5 Steps to Better Dove Hunting
Want to experience some good dove hunting action? Then courtesy of the Oklahoma Department of Wildlife Conservation, follow these five steps to better wingshooting success
For hunters wanting to experience more wingshooting success, follow these five tips from the Oklahoma Department of Wildlife Conservation. (Photo courtesy of Oklahoma Department of Wildlife Conservation)
Dove hunting is one of the country's most popular wingshooting activities each fall, something that serves as an opening salute to the season's various activities and a harbinger of what's to come later on with hunting for bigger and more glamorous game species.
But while many hunters view dove hunting as a warm-up act, the reality is that this wingshooting experience can be big and satisfying in its own right.
Especially if you'll put these five dove hunting tips from the Oklahoma Department of Wildlife Conservation – a crash course in this wingshooting sport, if you will – into action.
1. Scout Dove Early and Often: According to ODWC biologists, the hunters who scout almost always have the advantage over those who don't.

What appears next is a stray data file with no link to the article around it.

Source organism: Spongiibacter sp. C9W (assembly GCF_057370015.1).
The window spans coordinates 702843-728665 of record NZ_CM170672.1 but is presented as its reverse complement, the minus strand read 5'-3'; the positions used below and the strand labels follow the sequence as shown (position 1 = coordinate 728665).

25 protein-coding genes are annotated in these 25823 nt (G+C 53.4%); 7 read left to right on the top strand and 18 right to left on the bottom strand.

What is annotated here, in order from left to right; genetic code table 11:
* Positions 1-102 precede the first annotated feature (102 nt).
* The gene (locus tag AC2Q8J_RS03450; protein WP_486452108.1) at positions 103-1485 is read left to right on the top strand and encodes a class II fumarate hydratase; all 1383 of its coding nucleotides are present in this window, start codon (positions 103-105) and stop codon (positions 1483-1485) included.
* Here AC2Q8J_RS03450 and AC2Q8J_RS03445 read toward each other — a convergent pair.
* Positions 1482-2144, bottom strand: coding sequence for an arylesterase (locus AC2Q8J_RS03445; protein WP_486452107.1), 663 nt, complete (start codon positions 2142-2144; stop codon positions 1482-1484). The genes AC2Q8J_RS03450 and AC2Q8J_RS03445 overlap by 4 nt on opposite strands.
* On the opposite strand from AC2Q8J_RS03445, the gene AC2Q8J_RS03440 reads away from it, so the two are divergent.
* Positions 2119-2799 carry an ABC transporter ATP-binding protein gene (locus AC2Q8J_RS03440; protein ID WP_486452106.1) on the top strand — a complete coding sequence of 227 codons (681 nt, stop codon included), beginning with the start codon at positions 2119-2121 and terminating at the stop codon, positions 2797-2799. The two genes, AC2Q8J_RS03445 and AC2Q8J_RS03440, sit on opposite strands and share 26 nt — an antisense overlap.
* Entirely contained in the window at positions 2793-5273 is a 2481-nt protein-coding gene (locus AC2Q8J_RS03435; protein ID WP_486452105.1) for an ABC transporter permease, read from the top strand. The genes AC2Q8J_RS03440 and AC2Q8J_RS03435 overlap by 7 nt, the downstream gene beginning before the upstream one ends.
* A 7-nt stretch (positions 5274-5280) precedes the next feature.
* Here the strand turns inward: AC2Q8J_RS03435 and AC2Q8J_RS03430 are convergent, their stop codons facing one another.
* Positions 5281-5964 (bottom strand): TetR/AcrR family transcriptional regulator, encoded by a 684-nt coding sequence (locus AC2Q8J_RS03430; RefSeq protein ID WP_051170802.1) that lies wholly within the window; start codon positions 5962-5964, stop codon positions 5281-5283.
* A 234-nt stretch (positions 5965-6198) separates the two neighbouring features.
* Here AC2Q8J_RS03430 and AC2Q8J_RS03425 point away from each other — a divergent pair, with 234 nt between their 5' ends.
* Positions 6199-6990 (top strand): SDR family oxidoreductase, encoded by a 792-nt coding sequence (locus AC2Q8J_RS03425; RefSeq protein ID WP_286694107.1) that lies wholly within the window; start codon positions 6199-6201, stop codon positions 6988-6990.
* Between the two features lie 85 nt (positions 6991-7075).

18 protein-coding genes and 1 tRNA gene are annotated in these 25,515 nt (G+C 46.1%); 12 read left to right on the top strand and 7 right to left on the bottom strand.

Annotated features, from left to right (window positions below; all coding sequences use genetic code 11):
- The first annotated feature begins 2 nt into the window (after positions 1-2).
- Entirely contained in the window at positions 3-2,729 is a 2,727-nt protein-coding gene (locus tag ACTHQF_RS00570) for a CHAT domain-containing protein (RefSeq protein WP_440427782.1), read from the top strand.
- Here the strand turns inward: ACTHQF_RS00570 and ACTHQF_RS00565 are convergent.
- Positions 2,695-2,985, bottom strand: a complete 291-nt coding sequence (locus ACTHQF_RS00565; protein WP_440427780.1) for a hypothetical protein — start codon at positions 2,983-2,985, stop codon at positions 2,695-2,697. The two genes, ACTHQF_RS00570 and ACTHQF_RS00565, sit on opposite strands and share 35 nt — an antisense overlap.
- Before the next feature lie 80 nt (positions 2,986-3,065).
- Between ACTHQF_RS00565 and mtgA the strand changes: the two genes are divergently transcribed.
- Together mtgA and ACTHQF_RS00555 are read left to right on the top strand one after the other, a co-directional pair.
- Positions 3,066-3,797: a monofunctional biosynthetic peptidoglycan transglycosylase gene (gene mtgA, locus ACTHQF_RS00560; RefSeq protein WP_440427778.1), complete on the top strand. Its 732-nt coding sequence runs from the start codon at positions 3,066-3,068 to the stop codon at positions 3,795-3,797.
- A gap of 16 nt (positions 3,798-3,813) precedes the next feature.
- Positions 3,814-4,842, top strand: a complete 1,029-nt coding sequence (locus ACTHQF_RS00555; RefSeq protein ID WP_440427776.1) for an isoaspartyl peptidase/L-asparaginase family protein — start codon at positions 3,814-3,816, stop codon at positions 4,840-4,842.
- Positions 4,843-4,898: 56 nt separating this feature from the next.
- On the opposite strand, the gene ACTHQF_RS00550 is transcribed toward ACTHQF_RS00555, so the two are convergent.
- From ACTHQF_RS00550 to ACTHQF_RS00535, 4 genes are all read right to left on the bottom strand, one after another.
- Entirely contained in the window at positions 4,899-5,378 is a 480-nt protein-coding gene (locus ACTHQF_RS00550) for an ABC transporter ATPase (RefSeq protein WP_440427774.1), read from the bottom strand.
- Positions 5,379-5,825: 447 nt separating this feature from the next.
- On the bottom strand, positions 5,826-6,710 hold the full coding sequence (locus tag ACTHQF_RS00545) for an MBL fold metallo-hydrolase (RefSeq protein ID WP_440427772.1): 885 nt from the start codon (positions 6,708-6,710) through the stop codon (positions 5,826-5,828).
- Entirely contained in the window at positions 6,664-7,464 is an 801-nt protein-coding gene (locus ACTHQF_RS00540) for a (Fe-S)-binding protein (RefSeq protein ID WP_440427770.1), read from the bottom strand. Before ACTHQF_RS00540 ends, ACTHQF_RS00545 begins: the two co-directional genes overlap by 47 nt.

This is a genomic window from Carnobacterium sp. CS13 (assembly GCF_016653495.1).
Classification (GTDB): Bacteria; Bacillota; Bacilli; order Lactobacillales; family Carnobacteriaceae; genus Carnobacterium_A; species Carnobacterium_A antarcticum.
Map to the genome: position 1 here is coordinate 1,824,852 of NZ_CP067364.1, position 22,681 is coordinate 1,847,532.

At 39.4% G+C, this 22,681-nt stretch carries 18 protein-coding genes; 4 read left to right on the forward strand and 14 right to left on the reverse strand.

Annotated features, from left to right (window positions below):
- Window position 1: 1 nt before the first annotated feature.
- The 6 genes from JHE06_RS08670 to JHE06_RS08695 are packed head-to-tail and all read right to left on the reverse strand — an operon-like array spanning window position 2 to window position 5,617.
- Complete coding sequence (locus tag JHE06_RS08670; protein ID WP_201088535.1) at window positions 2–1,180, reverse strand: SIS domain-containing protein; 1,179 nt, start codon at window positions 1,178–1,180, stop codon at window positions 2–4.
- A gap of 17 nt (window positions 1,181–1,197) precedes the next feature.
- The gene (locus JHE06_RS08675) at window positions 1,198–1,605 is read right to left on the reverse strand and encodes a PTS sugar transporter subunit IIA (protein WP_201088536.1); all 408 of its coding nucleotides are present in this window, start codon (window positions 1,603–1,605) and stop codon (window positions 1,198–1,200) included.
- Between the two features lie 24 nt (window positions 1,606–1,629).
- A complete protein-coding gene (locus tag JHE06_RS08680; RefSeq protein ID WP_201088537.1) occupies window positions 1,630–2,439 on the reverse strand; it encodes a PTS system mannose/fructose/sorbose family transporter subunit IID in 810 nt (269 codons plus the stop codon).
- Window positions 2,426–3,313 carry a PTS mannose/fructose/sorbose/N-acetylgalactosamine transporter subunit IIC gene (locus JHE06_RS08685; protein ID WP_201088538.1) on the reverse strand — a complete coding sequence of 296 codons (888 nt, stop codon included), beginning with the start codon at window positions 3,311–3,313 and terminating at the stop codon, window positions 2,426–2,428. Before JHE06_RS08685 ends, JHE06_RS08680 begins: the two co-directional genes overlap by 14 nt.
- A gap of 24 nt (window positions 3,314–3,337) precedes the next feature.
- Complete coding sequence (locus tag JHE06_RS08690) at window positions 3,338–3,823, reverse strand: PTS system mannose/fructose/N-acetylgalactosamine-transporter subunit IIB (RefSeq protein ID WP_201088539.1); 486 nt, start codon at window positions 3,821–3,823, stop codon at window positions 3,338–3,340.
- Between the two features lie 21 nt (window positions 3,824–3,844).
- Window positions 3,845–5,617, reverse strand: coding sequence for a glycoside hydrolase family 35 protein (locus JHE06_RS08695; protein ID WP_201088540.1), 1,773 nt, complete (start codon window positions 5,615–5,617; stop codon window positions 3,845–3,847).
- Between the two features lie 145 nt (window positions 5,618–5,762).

"Mornings and evenings are the best times to scout because that is when birds are typically off their roost," says an ODWC news release. "Start with areas that have been productive in the past and search for fields with a concentration of birds."
What should you be looking for as you scout?
"Pay attention to the direction birds are coming from and what their travel route is," said ODWC biologists. "Often, dove will fly along tree lines when entering a field. This is where hunters should set up.
Speaking of trees, the agency notes that oftentimes, dead trees can prove to be dove magnets.
"Use decoys to help the dove feel more secure about perching in (a dead tree) in a particular area," said the agency. "(When hunting such a spot), situate yourself in nearby shadows or behind the tree for better concealment."
Finally, keep in mind during your scouting chores that having a "Plan B" is critical.
"Scout around for several fields, giving you more options," said ODWC. "Keep in mind (that) water sources and even gravel pits can host concentrations of birds. Doing your homework will certainly tip the odds in your favor."
2. Locate the Food Dove Like: According to biologists with ODWC, finding local food resources that dove prefer is a big key when it comes to finding huntable concentrations of birds.
The agency says to: "Focus on fields (that are) top seeded with wheat, fields of sunflower, cut or standing corn, and harvested sorghum."